But Musgrove relies on his heater and has been a contact pitcher in Pittsburgh so far. Top of the lineup hitters love guys who will feed them heaters and strikes, especially when the pitcher is still getting loose and hasn ?t made any in game adjustments yet. Then again, this stereotyping rather than trusting the peripherals. The first inning has been a problem for him so far, but those struggles may be on the way to being fixed. If he still gives up too many early runs, his game would translate well coming out of the bullpen in the second.

Who ARE those openers?

So it ?s safe the say the Pirates may want to look into openers besides just the No. 5 spot in the rotation. Which relievers are good candidates for the job?

Richard Rodriguez was elite against left-handed hitters last year, holding them to a .152/.233/.207 slash line over 130 batters faced. If a team has multiple lefties near the top of the order (such as the Brewers, Cubs and Reds), he can get them out of the way early.

Kyle Crick is another candidate. He actually has experience starting games, and he was almost as hard on righties as Rodriguez was on southpaws (.152/.261/.214). Going by the same mindset, Jordan Lyles is a starter by trade. If he doesn ?t win the No. 5 job out of Bradenton, his elite two-seamer could pair well with Musgrove ?s moving fastballs.

Rodriguez and Crick may be ?seventh inning guys ? to some, but the outs they will get count just as much. The difference is the Pirates could control when they ?re used better this way and exploit splits that are in their favor. The opener is all about creating advantages other teams aren ?t brave enough to try. The Bucs don ?t have to dive in head first, but they should do more than just dip a toe.

Alex is a Pirates and Duquesne basketball contributor to The Point of Pittsburgh. He graduated from Point Park University with a degree in Journalism and Mass Comm. and a minor in English in 2014. Everything can be explained with numbers. If you want to keep up to date on both teams or have a story idea, you can follow or reach him @AlexJStumpf.

10 Comments on Which Pirates Pitchers Could Use Openers?

  1. Potentially dumb question incoming:

    The Rays don’t have to send their pitchers to the plate, so for them, this is moot. But is there consideration w/ the Pirates lineup, as well? If you bring in Crick for an inning, then piggy back him w/ Kingham, for example. Then Kingham just slots into the 9th spot and we move on.

    But say you piggyback Lyles/Kingham. If Lyles goes 2-3 innings and his spot comes up in the line up, do you then PH for him? Do you double switch? I’m sure this could be resolved w/ “Depends on the circumstances,” but I’m not sure what the best course of action would be. I doubt you want to double switch your way through the game starting from the 3rd inning, but it does present potential advantages if you have a strong bat coming off the bench.

    • Not a dumb question at all–the opener is an interesting notion, and has its merits, but given the scenario you present plus issues around roster construction, it’s something that you can do with one spot in the rotation, maybe two if you have a pitcher who can really hit.

      • Maybe you even turn in your lineup with the pitcher in a higher spot (maybe 6?) with the idea that you are going to pinch hit for him. You could then use whatever type of bat is needed off the bench for the circumstance. (leftie, rightie, lead-off type, or power hitter.)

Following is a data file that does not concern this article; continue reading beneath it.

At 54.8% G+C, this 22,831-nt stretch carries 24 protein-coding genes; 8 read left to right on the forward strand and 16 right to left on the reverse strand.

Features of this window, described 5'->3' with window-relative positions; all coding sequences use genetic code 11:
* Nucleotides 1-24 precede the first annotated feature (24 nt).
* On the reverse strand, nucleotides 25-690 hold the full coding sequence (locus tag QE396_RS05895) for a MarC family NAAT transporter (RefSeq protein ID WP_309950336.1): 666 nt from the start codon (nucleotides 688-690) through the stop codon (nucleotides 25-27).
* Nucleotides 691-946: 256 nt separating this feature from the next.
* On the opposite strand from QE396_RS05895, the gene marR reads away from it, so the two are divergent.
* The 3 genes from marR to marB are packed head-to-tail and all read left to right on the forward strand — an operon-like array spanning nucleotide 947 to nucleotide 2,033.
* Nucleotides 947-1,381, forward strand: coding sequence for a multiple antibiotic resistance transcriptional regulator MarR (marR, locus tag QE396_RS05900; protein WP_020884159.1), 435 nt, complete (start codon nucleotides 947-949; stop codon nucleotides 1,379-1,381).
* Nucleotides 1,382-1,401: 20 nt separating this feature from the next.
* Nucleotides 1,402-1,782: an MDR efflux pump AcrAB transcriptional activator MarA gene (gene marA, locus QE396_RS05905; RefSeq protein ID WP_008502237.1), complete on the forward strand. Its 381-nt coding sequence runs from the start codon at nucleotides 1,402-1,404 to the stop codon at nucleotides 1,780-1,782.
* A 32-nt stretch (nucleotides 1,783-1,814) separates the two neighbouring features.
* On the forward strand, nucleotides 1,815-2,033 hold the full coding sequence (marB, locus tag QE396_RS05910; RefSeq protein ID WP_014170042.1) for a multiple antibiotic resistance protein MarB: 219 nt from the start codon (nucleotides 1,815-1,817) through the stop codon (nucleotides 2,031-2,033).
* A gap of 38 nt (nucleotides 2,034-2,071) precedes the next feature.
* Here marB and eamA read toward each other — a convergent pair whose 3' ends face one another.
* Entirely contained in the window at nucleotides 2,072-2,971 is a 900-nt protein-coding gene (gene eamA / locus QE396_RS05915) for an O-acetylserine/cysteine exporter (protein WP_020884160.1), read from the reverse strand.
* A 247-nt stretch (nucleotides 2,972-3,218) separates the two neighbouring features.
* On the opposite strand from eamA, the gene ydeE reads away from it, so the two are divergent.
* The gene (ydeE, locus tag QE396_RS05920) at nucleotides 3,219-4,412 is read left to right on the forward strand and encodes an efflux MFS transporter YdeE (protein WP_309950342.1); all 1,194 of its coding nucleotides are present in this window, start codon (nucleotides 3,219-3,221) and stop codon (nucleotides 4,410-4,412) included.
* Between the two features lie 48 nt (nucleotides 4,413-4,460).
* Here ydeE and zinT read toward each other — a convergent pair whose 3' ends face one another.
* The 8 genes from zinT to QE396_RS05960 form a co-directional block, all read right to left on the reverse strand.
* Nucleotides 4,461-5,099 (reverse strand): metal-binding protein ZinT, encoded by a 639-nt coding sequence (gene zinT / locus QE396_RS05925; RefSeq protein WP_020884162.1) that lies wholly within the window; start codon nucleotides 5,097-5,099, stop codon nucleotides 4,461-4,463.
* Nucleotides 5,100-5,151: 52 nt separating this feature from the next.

• That’s an interesting idea, but I think the idea of burning a bench piece in the second or third inning is a serious downside.

          • Phillip C-137 // December 18, 2018 at 4:52 PM //

            If burning a RP as an “opener” is OK (because an out is an out and you need 27 of them), then isn’t burning a bench piece to get a run “whenever” basically the same?

            But if Baseball is entertainment, then isn’t the “opener” and an early burning of bench pieces going against the premise that you build drama throughout thus leading up to a climax? And isn’t that (an unsaid) part of the “too much shifting” argument going on?

  2. This questions is probably born out of ignorance, but if a pitcher struggles in (his) first inning, what difference coming in on the second or third inning will do. I think an opener will help those starters that have a tough time getting through a line up a third time, then in that case a normal bullpen used is needed.

  3. Phillip C-137 // December 18, 2018 at 4:41 PM //

    Alex, I love the article, the data you presented in making your case and particularly the graphs. But a couple of thoughts concerning Williams.

    Overall GS = 31, IP = 170.23, RA = 64
    Inning IP (RA/9 Per Inning) Act. RA
    1 31 4.35 15
    2 31 2.61 9
    3 30.1 4.15 14
    4 28 4.18 13
    5 26.2 3.04 9
    6 19 1.89 4
    7 4.2 0.00 0

    I’m just not sure the numbers are telling us what we think they are. For instance, TW averaged giving up less than 2 (1.90) ER per start or 2.06 RA per start. I’d say that was good since he averaged almost 5.2 IP per start. He also started 31 games, which gave the Pirates 2 guys with 30+ starts. (Or expanding it to 29 games to get Nova in, the Pirates had 3 guys when there were only total 63 guys who started 29 = slightly over 2 per team.)

    I didn’t check all of the math, but this one in the Musgrove section did jump out at me.

    “This year, he allowed 40 batted balls, but only 12 had an exit velocity of at least 95 MPH (40%).” Doesn’t 12 out of 40 = 30%? Or am I misreading what you meant the 40% to represent? And if the 30% is correct then that’s actually better than the 35% figure.

    And here’s a quick and dirty summary of the Pirates best Pitcher (ERA) by inning (min 5 innings).
    1. Williams 2.90
    2. Musgrove 1.42
    3. Taillon 2.32
    4. Archer/Kuhl 1.80
    5. RRodriguez 0.00
    6. Williams 1.89
    7. Brault 1.46
    8. Glasnow 1.46 (Rivero/Vazquez 2.35)
    9. Crick/Brault 0.00

    • Alan Posey // December 18, 2018 at 7:44 PM //

      For me, watching a poor hitting pitcher like Nova try to hit wasn ?t entertaining. I think the opener could add drama from start through finish. Plus you have a bench piece to burn because you carry an extra bench piece and one less pitcher. I figure at times the bullpen may get overworked during the course of a full year though and would require more replenishment help from AAA from time to time.

    • Alex Stumpf // December 18, 2018 at 8:53 PM //

      Holy cow, I whiffed on fairly basic math. Updated, and thank you!

Comments are closed.